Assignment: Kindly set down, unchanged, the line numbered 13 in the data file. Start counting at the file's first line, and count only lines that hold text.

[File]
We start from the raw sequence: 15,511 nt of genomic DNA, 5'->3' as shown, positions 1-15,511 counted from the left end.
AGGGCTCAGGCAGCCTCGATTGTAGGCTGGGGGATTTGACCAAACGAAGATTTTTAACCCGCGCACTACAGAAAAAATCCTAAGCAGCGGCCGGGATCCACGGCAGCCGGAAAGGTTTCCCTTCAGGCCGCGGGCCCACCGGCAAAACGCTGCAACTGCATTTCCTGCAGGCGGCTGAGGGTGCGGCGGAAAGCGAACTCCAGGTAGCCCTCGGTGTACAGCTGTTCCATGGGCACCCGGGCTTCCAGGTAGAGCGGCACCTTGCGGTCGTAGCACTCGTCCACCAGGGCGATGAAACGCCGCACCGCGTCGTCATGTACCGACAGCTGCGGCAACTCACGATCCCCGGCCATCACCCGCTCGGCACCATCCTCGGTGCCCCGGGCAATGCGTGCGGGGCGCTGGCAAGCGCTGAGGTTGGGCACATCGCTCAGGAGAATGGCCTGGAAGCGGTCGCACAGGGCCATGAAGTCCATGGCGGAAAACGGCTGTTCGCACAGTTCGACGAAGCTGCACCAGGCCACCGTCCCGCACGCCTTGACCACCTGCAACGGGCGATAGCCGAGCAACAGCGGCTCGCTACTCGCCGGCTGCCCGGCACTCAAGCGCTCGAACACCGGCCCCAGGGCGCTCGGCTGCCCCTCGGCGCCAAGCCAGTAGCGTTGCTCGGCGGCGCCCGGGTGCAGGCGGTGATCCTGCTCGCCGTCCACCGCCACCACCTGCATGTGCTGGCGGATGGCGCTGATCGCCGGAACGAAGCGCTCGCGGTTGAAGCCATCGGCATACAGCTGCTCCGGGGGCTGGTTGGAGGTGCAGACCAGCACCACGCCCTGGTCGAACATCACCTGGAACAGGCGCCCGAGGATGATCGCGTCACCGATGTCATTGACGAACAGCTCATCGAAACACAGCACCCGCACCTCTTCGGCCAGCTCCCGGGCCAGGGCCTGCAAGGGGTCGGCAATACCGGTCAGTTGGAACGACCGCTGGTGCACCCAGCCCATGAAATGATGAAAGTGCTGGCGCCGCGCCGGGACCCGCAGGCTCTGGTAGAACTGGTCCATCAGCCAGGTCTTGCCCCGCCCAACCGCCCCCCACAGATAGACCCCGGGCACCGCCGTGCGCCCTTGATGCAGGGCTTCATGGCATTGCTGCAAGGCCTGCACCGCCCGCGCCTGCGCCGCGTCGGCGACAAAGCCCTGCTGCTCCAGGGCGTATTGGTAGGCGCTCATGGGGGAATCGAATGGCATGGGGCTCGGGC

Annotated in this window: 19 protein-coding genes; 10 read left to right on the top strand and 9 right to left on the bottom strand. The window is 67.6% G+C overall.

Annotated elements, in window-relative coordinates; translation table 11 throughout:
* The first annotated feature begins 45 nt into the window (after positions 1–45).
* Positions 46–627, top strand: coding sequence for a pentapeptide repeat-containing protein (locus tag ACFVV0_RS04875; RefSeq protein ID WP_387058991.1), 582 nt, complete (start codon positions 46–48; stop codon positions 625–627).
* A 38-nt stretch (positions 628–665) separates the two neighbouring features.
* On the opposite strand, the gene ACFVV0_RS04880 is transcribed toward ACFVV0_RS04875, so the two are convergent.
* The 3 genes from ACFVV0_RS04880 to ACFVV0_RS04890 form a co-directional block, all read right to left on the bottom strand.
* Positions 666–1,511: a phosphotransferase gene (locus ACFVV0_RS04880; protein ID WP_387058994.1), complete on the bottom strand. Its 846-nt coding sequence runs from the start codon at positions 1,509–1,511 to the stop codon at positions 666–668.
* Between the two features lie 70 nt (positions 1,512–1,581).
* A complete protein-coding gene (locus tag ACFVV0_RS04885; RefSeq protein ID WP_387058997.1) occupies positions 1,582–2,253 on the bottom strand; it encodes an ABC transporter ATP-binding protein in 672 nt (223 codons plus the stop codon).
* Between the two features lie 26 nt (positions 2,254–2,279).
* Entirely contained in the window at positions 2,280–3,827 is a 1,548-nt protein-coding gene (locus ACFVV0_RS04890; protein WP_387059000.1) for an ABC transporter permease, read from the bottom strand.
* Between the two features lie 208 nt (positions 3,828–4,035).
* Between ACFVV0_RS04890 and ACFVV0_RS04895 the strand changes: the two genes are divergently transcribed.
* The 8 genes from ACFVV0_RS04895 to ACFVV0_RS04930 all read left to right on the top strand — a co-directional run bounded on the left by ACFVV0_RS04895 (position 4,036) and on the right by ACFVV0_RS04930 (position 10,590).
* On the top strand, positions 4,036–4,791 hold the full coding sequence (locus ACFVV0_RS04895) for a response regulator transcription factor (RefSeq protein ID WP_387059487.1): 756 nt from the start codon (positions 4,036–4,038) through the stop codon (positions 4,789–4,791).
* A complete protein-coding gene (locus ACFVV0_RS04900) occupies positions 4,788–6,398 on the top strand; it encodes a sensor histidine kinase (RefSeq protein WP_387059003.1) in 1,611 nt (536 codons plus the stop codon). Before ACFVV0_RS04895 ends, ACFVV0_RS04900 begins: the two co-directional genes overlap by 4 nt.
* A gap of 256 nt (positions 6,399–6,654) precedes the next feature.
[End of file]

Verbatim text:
* Between the two features lie 26 nt (positions 2,254–2,279).